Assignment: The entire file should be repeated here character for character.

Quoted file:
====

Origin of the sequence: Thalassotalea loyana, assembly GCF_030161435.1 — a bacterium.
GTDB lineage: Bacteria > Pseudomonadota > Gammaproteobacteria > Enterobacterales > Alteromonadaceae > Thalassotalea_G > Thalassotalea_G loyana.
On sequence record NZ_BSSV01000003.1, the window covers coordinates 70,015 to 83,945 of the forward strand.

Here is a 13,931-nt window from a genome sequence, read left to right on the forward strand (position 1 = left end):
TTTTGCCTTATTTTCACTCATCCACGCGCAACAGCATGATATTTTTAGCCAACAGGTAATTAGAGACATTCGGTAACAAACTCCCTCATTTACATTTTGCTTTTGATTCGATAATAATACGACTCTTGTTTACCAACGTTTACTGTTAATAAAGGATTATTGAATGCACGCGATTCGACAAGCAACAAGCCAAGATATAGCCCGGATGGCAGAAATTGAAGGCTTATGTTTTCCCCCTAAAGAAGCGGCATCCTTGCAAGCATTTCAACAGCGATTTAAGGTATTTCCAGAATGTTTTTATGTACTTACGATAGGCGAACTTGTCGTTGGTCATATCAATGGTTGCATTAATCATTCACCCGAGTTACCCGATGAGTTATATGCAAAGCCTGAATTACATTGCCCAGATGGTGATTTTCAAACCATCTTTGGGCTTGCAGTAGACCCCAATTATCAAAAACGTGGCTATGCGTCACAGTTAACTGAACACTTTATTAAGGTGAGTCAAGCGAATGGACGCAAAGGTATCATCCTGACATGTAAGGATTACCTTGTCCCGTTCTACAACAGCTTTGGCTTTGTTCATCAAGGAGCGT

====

Origin of the sequence: Thalassotalea loyana, assembly GCF_030161435.1 — a bacterium.
GTDB lineage: Bacteria > Pseudomonadota > Gammaproteobacteria > Enterobacterales > Alteromonadaceae > Thalassotalea_G > Thalassotalea_G loyana.
On sequence record NZ_BSSV01000003.1, the window covers coordinates 70,015 to 83,945 of the forward strand.

Here is a 13,931-nt window from a genome sequence, read left to right on the forward strand (position 1 = left end):
TTTTGCCTTATTTTCACTCATCCACGCGCAACAGCATGATATTTTTAGCCAACAGGTAATTAGAGACATTCGGTAACAAACTCCCTCATTTACATTTTGCTTTTGATTCGATAATAATACGACTCTTGTTTACCAACGTTTACTGTTAATAAAGGATTATTGAATGCACGCGATTCGACAAGCAACAAGCCAAGATATAGCCCGGATGGCAGAAATTGAAGGCTTATGTTTTCCCCCTAAAGAAGCGGCATCCTTGCAAGCATTTCAACAGCGATTTAAGGTATTTCCAGAATGTTTTTATGTACTTACGATAGGCGAACTTGTCGTTGGTCATATCAATGGTTGCATTAATCATTCACCCGAGTTACCCGATGAGTTATATGCAAAGCCTGAATTACATTGCCCAGATGGTGATTTTCAAACCATCTTTGGGCTTGCAGTAGACCCCAATTATCAAAAACGTGGCTATGCGTCACAGTTAACTGAACACTTTATTAAGGTGAGTCAAGCGAATGGACGCAAAGGTATCATCCTGACATGTAAGGATTACCTTGTCCCGTTCTACAACAGCTTTGGCTTTGTTCATCAAGGAGCGT